After an hour or two or three (who keeps track of time in a place that wonderful?), we headed back out. The hike back up isn't so wonderful, but it's tolerable enough. We grabbed some snacks and headed back toward civilization with a plan to meet at the friend's house to grill some supper. Notice we had missed lunch, but between the awesome breakfast and the snacks, I don't think anyone cared. I left first on the motorcycle...hehehehe.

I did some more limit-seeking along the ten or so miles of gravel road back to the Parkway, where I started to notice gray skies. Uh-oh, might get wet! And sure enough, as I rode the Parkway back to the house, there were occasional showers. Never enough to soak the road, but just enough you knew it was raining and not drizzling. I didn't much care as it was just warm enough it was no bother, and I was still damp from my swimming excursion anyway. I got home, showered, watched the US lose the World Cup, and we headed back out for our supper engagement.

We found our friend's fairly-new-to-them house with no problem, and enjoyed a great meal and conversation. They have a wonderful place that I'm sure they will enjoy for many years to come. They even busted out some sparklers that had been intended for July 4 festivities, but were rained out. Much to my surprise, my children had yet to experience the wonder that is dazzling fire on a stick that you can hold in your hand, so much fun was had by all. Sadly, the sun decided that it was time to end the festivities, and we called it an evening. But it was quite a nice way to cap what was a perfect day.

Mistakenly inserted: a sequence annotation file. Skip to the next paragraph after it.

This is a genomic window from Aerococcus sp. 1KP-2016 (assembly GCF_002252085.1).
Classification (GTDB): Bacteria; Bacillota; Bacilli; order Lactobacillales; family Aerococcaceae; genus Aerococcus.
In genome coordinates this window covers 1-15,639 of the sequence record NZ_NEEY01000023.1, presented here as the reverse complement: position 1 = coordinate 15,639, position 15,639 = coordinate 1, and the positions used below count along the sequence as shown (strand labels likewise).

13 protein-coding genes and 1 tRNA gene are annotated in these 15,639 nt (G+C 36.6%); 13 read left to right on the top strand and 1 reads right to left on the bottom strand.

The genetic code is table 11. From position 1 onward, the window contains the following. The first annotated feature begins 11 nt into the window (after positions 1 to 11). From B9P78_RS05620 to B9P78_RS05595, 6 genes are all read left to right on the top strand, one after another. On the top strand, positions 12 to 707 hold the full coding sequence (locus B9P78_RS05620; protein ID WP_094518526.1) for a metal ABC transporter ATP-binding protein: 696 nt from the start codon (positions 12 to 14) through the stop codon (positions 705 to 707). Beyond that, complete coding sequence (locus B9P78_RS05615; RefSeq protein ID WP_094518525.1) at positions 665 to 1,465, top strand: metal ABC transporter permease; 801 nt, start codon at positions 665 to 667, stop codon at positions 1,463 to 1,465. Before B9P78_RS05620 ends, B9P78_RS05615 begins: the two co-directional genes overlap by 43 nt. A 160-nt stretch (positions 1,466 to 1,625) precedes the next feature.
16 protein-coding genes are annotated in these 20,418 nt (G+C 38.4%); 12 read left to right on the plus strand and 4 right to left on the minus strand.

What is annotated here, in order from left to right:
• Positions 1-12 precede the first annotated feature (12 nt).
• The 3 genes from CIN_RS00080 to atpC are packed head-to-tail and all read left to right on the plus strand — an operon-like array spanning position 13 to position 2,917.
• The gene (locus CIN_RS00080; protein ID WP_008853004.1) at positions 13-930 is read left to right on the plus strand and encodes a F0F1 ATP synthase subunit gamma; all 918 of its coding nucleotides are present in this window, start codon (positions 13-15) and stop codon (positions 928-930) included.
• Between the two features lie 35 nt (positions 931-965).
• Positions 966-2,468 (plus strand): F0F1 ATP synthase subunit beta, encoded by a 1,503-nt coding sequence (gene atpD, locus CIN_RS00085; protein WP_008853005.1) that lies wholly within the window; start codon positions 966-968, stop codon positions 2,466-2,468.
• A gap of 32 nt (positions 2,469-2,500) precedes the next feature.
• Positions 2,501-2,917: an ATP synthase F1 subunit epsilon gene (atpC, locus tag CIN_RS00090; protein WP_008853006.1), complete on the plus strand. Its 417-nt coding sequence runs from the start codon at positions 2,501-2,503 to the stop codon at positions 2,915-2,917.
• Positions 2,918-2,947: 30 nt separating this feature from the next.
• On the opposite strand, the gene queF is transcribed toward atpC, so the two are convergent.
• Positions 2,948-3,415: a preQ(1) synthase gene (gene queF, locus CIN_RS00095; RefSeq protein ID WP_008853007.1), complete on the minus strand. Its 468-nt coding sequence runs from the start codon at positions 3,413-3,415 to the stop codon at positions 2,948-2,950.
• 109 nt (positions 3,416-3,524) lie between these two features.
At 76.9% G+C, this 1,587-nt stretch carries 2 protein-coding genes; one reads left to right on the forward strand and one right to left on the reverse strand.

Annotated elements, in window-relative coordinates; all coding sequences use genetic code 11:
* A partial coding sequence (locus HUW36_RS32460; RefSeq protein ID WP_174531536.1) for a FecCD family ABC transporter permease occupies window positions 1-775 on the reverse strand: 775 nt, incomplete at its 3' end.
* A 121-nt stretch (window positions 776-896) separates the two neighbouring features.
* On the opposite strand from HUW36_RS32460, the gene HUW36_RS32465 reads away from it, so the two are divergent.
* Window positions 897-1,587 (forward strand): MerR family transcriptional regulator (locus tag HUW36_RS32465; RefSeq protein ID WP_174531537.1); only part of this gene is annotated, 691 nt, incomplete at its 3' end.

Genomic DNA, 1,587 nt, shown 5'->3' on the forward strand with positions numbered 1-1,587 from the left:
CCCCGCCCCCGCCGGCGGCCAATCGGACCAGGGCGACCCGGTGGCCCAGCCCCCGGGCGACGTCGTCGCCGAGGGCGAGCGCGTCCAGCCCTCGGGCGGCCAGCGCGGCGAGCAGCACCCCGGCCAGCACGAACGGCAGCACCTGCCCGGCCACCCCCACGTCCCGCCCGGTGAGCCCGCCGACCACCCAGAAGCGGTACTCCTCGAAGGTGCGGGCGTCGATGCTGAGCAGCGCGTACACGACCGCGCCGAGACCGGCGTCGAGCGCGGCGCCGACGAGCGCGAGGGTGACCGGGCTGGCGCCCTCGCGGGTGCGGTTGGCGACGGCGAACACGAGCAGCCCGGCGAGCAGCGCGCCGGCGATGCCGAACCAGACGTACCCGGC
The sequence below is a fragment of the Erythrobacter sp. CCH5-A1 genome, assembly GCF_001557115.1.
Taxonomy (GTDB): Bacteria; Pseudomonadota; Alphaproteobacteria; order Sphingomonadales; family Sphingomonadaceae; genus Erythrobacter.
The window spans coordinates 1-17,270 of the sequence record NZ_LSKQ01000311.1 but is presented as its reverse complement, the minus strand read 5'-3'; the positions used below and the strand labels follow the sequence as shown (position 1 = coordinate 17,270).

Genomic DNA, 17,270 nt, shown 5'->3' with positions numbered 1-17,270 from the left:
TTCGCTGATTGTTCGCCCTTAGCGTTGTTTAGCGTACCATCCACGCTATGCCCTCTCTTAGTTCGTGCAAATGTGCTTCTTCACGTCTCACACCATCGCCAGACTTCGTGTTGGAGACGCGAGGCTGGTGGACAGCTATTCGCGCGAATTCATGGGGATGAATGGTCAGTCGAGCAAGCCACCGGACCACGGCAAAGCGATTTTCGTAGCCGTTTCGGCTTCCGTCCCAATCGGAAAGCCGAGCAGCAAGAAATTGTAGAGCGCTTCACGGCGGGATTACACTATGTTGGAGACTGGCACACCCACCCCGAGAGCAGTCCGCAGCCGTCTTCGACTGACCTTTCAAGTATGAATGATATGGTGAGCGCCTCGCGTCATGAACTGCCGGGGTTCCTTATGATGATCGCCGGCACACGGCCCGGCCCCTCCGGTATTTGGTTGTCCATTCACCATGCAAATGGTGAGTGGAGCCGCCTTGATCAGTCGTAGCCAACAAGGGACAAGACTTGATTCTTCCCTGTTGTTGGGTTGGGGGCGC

Sometimes the politicians get it right.

I want to say a big thank-you to the NC General Assembly for passing legislation banning smoking in almost all restaurants and bars starting in less than two hours. I'm not sure if it was original or not, but a friend of mine posted to Facebook just yesterday with something I'm going to repeat here. "A smoking section of a restaurant is like a peeing section in a swimming pool."

I agree completely. Many restaurants had done a great job of having air filtration systems to help mitigate the problem, but I find that I had pretty much quit eating at "sports-bar" type places like Buffalo Wild Wings and Bailey's. And it was because of the smoke. I like bar food, and I like the fact that bars are the kind of place where you can often get fairly high quality food but get it faster than many fancier restaurants (nice for those times when you don't have time for Outback but want something better than fast-food).

As a life-long resident of North Carolina, a state whose economy was long dominated by tobacco, I honestly never thought I'd see a change like this in my lifetime. Thanks, legislators!
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I'm a big HAM!